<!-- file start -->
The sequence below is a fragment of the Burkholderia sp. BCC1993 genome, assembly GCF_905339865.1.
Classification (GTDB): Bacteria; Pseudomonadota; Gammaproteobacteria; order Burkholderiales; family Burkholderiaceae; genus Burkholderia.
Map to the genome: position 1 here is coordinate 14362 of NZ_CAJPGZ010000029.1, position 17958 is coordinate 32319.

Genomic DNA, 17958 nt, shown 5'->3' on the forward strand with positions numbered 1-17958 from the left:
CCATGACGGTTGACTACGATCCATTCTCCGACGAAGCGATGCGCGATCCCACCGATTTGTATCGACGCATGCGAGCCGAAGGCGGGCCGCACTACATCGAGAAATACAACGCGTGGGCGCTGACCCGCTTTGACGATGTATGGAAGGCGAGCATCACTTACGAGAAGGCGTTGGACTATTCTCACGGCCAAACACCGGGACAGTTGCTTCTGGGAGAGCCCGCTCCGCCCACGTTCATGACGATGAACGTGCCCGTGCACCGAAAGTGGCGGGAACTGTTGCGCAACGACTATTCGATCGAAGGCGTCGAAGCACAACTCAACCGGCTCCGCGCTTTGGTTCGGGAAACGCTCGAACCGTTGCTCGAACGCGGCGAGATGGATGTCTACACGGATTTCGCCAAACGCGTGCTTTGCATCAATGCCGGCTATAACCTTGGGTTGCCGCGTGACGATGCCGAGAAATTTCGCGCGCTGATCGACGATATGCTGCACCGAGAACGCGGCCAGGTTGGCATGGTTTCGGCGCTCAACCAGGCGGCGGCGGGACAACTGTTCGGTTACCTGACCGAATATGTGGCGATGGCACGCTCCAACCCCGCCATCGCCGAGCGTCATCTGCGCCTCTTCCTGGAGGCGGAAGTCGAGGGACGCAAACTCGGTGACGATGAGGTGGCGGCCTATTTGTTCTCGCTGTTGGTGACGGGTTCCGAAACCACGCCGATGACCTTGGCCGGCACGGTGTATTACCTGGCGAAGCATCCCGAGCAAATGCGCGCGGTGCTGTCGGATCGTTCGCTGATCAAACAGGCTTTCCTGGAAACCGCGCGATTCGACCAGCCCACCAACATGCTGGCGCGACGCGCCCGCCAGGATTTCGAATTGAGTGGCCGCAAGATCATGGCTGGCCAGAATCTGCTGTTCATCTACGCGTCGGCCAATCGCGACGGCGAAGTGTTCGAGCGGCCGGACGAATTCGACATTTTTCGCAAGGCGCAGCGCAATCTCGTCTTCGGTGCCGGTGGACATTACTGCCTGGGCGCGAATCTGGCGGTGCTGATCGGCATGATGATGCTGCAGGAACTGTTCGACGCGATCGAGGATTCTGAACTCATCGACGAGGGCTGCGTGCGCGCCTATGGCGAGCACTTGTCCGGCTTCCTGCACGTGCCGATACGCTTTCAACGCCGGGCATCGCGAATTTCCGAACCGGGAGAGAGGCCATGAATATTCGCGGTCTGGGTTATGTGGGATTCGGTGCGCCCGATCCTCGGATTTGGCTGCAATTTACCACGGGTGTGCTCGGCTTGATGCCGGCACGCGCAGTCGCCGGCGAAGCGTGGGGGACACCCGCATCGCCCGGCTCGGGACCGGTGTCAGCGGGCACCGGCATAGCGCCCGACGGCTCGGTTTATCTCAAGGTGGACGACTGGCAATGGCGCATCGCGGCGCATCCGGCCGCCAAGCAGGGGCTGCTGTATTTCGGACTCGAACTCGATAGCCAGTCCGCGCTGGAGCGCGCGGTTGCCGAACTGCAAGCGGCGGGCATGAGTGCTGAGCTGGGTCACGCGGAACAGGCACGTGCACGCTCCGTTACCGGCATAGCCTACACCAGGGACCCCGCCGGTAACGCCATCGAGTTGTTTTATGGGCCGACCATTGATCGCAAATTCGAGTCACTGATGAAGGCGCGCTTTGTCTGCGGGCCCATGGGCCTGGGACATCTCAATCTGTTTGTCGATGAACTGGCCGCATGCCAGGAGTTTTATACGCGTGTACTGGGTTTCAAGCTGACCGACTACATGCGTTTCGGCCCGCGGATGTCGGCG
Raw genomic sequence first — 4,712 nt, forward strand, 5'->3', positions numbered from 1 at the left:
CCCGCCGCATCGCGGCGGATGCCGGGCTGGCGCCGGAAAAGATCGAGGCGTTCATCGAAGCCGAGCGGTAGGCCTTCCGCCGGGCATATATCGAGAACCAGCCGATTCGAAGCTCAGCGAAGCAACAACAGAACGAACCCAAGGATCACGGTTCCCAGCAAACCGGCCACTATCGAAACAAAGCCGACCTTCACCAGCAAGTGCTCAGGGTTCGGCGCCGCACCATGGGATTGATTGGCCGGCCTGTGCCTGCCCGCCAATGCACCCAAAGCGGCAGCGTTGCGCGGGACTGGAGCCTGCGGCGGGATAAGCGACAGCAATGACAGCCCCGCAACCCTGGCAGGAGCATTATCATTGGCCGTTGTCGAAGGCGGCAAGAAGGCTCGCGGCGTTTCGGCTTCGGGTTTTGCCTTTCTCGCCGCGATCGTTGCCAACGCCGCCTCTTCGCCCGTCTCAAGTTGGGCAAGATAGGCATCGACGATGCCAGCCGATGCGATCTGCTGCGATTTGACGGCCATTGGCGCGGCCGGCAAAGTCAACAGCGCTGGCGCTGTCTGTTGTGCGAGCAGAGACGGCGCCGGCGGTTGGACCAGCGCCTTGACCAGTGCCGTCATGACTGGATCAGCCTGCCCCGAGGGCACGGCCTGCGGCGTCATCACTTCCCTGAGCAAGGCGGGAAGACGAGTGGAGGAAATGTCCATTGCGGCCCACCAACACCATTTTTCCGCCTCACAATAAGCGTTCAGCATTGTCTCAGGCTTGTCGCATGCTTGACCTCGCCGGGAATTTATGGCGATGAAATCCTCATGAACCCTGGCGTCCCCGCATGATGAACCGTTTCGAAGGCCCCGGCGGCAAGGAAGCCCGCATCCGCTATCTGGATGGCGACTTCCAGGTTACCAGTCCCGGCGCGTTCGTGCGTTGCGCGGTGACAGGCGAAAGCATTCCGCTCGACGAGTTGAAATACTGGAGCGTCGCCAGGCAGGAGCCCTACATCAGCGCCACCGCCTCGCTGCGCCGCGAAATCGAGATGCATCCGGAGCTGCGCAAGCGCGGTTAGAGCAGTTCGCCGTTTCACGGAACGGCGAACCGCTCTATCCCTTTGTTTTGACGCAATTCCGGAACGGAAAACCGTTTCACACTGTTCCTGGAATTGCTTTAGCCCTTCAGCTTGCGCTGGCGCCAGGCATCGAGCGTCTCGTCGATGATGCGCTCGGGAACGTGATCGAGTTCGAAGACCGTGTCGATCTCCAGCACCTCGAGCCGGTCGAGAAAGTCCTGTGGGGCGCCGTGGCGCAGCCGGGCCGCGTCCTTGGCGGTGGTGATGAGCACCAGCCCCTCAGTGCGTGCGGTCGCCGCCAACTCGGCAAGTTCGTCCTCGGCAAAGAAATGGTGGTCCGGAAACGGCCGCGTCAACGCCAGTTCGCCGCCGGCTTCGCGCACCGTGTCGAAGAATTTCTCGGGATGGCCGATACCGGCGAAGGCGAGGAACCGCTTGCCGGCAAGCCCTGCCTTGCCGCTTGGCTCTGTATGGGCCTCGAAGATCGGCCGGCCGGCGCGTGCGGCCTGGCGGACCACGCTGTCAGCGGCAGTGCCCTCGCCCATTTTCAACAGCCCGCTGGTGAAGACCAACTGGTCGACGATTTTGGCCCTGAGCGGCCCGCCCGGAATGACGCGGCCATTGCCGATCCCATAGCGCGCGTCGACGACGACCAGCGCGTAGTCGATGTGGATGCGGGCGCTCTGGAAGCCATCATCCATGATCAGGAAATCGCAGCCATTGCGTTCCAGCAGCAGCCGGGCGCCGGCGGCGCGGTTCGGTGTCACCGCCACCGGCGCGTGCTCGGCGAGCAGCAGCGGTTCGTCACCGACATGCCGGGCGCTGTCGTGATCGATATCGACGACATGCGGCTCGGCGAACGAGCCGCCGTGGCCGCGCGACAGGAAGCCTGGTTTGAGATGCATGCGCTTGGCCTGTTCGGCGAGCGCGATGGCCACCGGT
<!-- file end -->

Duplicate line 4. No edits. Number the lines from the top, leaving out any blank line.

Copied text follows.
Genomic DNA, 17958 nt, shown 5'->3' on the forward strand with positions numbered 1-17958 from the left: